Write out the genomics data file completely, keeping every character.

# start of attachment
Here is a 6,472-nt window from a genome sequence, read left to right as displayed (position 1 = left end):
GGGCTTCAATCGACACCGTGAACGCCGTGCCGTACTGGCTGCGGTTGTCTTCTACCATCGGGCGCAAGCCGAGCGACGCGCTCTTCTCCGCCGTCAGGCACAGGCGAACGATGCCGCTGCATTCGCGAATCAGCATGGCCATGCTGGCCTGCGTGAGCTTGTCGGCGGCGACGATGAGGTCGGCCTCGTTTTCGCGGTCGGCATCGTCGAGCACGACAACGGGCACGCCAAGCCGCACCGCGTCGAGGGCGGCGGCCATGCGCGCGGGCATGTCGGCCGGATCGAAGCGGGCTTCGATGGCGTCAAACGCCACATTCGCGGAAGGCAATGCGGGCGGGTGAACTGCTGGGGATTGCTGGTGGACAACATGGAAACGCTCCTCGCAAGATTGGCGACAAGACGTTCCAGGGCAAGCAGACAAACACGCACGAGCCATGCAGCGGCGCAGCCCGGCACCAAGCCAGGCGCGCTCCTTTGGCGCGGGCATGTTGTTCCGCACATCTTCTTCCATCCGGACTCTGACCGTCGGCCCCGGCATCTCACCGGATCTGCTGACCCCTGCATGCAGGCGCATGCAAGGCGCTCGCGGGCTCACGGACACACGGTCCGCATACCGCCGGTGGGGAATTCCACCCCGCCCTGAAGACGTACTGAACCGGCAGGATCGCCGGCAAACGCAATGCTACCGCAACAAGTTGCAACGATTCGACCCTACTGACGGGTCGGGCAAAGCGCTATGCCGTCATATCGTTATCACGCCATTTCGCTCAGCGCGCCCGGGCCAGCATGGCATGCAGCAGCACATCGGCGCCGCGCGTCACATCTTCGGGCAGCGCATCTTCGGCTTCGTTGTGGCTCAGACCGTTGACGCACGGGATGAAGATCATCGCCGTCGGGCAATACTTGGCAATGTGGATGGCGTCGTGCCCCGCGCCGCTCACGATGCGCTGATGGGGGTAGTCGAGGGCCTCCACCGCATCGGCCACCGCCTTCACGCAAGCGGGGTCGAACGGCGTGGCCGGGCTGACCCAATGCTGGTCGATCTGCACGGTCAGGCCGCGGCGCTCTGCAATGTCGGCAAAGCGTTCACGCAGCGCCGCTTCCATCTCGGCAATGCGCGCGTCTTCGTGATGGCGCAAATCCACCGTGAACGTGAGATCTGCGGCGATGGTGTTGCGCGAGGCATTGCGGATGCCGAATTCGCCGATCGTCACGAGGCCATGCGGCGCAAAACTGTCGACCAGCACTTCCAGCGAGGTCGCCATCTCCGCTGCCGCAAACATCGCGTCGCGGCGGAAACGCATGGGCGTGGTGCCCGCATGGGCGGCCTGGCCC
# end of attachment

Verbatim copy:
Here is a 6,472-nt window from a genome sequence, read left to right as displayed (position 1 = left end):
GGGCTTCAATCGACACCGTGAACGCCGTGCCGTACTGGCTGCGGTTGTCTTCTACCATCGGGCGCAAGCCGAGCGACGCGCTCTTCTCCGCCGTCAGGCACAGGCGAACGATGCCGCTGCATTCGCGAATCAGCATGGCCATGCTGGCCTGCGTGAGCTTGTCGGCGGCGACGATGAGGTCGGCCTCGTTTTCGCGGTCGGCATCGTCGAGCACGACAACGGGCACGCCAAGCCGCACCGCGTCGAGGGCGGCGGCCATGCGCGCGGGCATGTCGGCCGGATCGAAGCGGGCTTCGATGGCGTCAAACGCCACATTCGCGGAAGGCAATGCGGGCGGGTGAACTGCTGGGGATTGCTGGTGGACAACATGGAAACGCTCCTCGCAAGATTGGCGACAAGACGTTCCAGGGCAAGCAGACAAACACGCACGAGCCATGCAGCGGCGCAGCCCGGCACCAAGCCAGGCGCGCTCCTTTGGCGCGGGCATGTTGTTCCGCACATCTTCTTCCATCCGGACTCTGACCGTCGGCCCCGGCATCTCACCGGATCTGCTGACCCCTGCATGCAGGCGCATGCAAGGCGCTCGCGGGCTCACGGACACACGGTCCGCATACCGCCGGTGGGGAATTCCACCCCGCCCTGAAGACGTACTGAACCGGCAGGATCGCCGGCAAACGCAATGCTACCGCAACAAGTTGCAACGATTCGACCCTACTGACGGGTCGGGCAAAGCGCTATGCCGTCATATCGTTATCACGCCATTTCGCTCAGCGCGCCCGGGCCAGCATGGCATGCAGCAGCACATCGGCGCCGCGCGTCACATCTTCGGGCAGCGCATCTTCGGCTTCGTTGTGGCTCAGACCGTTGACGCACGGGATGAAGATCATCGCCGTCGGGCAATACTTGGCAATGTGGATGGCGTCGTGCCCCGCGCCGCTCACGATGCGCTGATGGGGGTAGTCGAGGGCCTCCACCGCATCGGCCACCGCCTTCACGCAAGCGGGGTCGAACGGCGTGGCCGGGCTGACCCAATGCTGGTCGATCTGCACGGTCAGGCCGCGGCGCTCTGCAATGTCGGCAAAGCGTTCACGCAGCGCCGCTTCCATCTCGGCAATGCGCGCGTCTTCGTGATGGCGCAAATCCACCGTGAACGTGAGATCTGCGGCGATGGTGTTGCGCGAGGCATTGCGGATGCCGAATTCGCCGATCGTCACGAGGCCATGCGGCGCAAAACTGTCGACCAGCACTTCCAGCGAGGTCGCCATCTCCGCTGCCGCAAACATCGCGTCGCGGCGGAAACGCATGGGCGTGGTGCCCGCATGGGCGGCCTGGCCC